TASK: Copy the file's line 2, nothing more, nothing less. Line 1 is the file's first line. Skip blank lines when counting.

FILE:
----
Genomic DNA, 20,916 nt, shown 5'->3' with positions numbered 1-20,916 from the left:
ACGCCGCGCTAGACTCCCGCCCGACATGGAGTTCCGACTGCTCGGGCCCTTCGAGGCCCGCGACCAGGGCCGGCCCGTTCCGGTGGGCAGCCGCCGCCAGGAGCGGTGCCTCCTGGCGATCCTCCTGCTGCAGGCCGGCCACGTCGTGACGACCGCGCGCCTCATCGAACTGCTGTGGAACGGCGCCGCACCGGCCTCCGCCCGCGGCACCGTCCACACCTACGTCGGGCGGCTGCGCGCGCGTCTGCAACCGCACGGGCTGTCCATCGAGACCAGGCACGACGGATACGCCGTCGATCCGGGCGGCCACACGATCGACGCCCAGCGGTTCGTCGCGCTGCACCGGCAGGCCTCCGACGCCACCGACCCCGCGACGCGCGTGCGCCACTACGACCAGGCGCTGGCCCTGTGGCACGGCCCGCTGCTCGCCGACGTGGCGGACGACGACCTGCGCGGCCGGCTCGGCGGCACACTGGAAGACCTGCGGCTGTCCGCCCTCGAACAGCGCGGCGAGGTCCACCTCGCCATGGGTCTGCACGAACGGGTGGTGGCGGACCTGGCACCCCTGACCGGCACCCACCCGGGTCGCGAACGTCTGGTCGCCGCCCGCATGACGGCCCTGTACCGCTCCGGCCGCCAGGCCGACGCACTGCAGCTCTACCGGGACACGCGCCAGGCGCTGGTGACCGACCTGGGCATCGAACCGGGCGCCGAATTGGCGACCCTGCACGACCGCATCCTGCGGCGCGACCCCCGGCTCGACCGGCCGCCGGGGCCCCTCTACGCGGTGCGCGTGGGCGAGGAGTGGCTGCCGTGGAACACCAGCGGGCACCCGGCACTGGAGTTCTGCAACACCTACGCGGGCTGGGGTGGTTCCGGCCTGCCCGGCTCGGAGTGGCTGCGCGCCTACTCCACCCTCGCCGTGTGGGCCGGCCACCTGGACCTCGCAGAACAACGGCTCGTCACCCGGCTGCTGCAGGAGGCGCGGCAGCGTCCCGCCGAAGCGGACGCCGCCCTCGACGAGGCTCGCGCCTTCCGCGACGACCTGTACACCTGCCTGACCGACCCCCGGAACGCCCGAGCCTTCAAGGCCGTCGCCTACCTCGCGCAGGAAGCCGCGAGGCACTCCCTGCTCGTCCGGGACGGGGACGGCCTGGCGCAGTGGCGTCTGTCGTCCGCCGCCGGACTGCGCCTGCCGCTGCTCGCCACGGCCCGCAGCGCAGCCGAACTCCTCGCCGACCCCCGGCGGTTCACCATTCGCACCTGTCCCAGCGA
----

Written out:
ACGCCGCGCTAGACTCCCGCCCGACATGGAGTTCCGACTGCTCGGGCCCTTCGAGGCCCGCGACCAGGGCCGGCCCGTTCCGGTGGGCAGCCGCCGCCAGGAGCGGTGCCTCCTGGCGATCCTCCTGCTGCAGGCCGGCCACGTCGTGACGACCGCGCGCCTCATCGAACTGCTGTGGAACGGCGCCGCACCGGCCTCCGCCCGCGGCACCGTCCACACCTACGTCGGGCGGCTGCGCGCGCGTCTGCAACCGCACGGGCTGTCCATCGAGACCAGGCACGACGGATACGCCGTCGATCCGGGCGGCCACACGATCGACGCCCAGCGGTTCGTCGCGCTGCACCGGCAGGCCTCCGACGCCACCGACCCCGCGACGCGCGTGCGCCACTACGACCAGGCGCTGGCCCTGTGGCACGGCCCGCTGCTCGCCGACGTGGCGGACGACGACCTGCGCGGCCGGCTCGGCGGCACACTGGAAGACCTGCGGCTGTCCGCCCTCGAACAGCGCGGCGAGGTCCACCTCGCCATGGGTCTGCACGAACGGGTGGTGGCGGACCTGGCACCCCTGACCGGCACCCACCCGGGTCGCGAACGTCTGGTCGCCGCCCGCATGACGGCCCTGTACCGCTCCGGCCGCCAGGCCGACGCACTGCAGCTCTACCGGGACACGCGCCAGGCGCTGGTGACCGACCTGGGCATCGAACCGGGCGCCGAATTGGCGACCCTGCACGACCGCATCCTGCGGCGCGACCCCCGGCTCGACCGGCCGCCGGGGCCCCTCTACGCGGTGCGCGTGGGCGAGGAGTGGCTGCCGTGGAACACCAGCGGGCACCCGGCACTGGAGTTCTGCAACACCTACGCGGGCTGGGGTGGTTCCGGCCTGCCCGGCTCGGAGTGGCTGCGCGCCTACTCCACCCTCGCCGTGTGGGCCGGCCACCTGGACCTCGCAGAACAACGGCTCGTCACCCGGCTGCTGCAGGAGGCGCGGCAGCGTCCCGCCGAAGCGGACGCCGCCCTCGACGAGGCTCGCGCCTTCCGCGACGACCTGTACACCTGCCTGACCGACCCCCGGAACGCCCGAGCCTTCAAGGCCGTCGCCTACCTCGCGCAGGAAGCCGCGAGGCACTCCCTGCTCGTCCGGGACGGGGACGGCCTGGCGCAGTGGCGTCTGTCGTCCGCCGCCGGACTGCGCCTGCCGCTGCTCGCCACGGCCCGCAGCGCAGCCGAACTCCTCGCCGACCCCCGGCGGTTCACCATTCGCACCTGTCCCAGCGA